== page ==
Don’t think of it as an actual castle. If you have a picture in your mind of a sandcastle constructed by a giant, you may be very disappointed when you see it. Instead, just think of a large pile of sand. That way you’re guaranteed to be blown away.
You’re driving through the vast, seemingly emptiness of south central Saskatchewan. Field after field, farm after farm, this is the real “middle of nowhere” that everyone always refers to when talking about Saskatchewan. You can tell you’re nearing the river when you start to see hills.
You’ve come upon the Hutterite colony, with it’s huge quonsets and long, white houses. There are a few men out working and it’s nearing lunchtime so you guess that the women are inside cooking. You could stop in for a bag of homemade buns and garden fresh peas, but you’ve got somewhere to be. You follow the signs south. They have nothing more than a picture of a sandcastle and an arrow on them.
You’re driving on a dirt road and it feels as if you’re trespassing. You’re driving through fields and pastures, over texas gates, the cows staring at you as you pass. Technically you are trespassing. This land is privately owned, but the owners are kind enough to let strangers drive over their roads, just so they can witness the spectacle. Saskatchewanians are always willing to share the beauty of their land with the visitor.
You come around a curve at the crest of a hill and you finally see the river. You see something else. A sign. It’s the sign for the sandcastles. You pull over and park, thinking, “there’s the sign, but there’s no sign of the sandcastles”.
You get out of your car and start walking towards the sign. That’s when you see it. Over the edge of the hill, down towards the river. It’s huge. It came out of no where. It’s exactly what they say it is, a huge sandcastle. It juts out of the side of the hill, looking a bit like a sea monster trying to snake it’s way back to the river, but it doesn’t quite make it.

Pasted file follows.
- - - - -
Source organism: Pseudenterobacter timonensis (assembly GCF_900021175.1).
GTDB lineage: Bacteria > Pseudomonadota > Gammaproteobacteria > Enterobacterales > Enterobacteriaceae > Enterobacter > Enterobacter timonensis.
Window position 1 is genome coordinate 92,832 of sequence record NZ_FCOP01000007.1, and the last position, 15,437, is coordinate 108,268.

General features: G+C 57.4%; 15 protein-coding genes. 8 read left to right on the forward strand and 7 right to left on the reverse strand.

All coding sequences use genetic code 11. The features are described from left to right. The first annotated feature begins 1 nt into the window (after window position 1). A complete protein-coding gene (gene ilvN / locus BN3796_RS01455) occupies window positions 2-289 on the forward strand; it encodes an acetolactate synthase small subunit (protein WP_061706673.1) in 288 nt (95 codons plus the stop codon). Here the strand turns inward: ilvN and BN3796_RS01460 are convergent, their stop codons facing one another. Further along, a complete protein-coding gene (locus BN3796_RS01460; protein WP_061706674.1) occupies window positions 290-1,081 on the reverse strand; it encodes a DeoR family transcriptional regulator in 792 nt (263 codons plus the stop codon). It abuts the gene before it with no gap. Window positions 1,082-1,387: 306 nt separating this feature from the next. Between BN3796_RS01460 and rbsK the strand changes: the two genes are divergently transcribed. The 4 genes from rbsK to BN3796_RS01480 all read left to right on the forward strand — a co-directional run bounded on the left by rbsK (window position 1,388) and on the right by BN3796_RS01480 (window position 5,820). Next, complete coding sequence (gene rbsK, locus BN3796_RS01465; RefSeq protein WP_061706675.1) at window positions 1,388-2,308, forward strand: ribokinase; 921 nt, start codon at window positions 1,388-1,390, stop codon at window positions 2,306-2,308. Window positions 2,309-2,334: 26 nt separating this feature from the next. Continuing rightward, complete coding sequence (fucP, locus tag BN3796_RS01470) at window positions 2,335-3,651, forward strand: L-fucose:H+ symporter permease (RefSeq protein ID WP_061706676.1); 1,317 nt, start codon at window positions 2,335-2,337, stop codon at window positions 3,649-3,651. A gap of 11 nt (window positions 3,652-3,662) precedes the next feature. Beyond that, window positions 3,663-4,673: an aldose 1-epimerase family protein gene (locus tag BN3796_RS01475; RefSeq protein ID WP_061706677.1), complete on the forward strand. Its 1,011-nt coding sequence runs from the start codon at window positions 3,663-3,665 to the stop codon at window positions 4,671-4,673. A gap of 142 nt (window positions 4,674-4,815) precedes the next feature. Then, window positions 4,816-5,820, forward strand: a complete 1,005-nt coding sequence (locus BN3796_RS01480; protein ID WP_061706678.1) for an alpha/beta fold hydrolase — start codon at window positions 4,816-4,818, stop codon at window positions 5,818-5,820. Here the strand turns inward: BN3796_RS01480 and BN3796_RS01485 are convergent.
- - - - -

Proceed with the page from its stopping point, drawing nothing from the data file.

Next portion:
You hike down the side of the hill towards it. There’s a path worn in the native prairie grass, it’s lined with wildflowers and cacti. The going is a bit steep and rocky, so you watch your step, alternating between inching your way down and running when the path is too unpredictable to go slowly.
The path levels off and before you know it you’re walking on what looks like the back of an ancient creature. You feel as if you’ve retreated 50 million years in just fifty steps. The path snakes along the spine of the monster and you go as far as you dare to the end of the tail.
The view of the river to the south is magnificent. It’s so hot out you wish you could jump off the sandcastle straight into the water. Although it looks like only a short walk away, you know the prairie is deceiving and it’s farther than it seems.
There are more wildflowers and cacti growing on the crest of the castle. The scenery is so unique, yet so familiar. If you were transported here from some place far away, you’d never guess that you were in Saskatchewan, Canada. That’s the thing about Saskatchewan, though, it surprises you all the time. This site is just one of the many idiosyncrasies of this province in the Great White North. Don’t ever think you know Saskatchewan, because it can surprise even the people that have lived here their whole lives.
You climb back up the hill, out of the Jurassic era to where you parked your car. Back to reality. You take one last look at the sandcastle before it disappears in your rearview mirror, thinking “not so flat after all…”
The Beechy Sandcastles are located 7.2km West of Beechy on Hwy 342, then 29km South on Howendale Road. Someone drew a nifty map - click here.
GPS coordinates - (50.6552321,-107.5309061)
The best time to visit is May-October, as the road is impassible when wet and when under snow. Further down the dirt road from the sandcastles is the Sunken Hill, which is also a treasure to see. If you’ve never been up close and personal with the river hills of Lake Diefenbaker, I suggest you gas up the car and drive out. You won’t regret it.
Be sure to check out the historic Jonesville School, located just a few miles out of the way! Read more about it here.
*please do not light fires in this area - it is usually extremely dry and can cause bush and grass fires*
In the Area
(click names to open links)
-Riverbend Co-op grocery store and gas station
-Clark’s Kafe - Facebook - try the dill pickle soup!
-Demaine Hotel - Facebook - special skins, unless you’re on a diet (if you’re on a diet, break it just this once. You won’t regret it)
-Prairie Lash Bar - Instagram - @prairielash - because who wants to worry about packing makeup? Book here.
She also makes beautiful crafts and sells them out of her shop. Insider alert: you can also buy prints by yours truly ;) it’s a shameless plug and I’m ok with that.
Camping + boating + fishing
For everything else in the area check out Lake Diefenbaker Tourism!
Prints available. Please contact me :)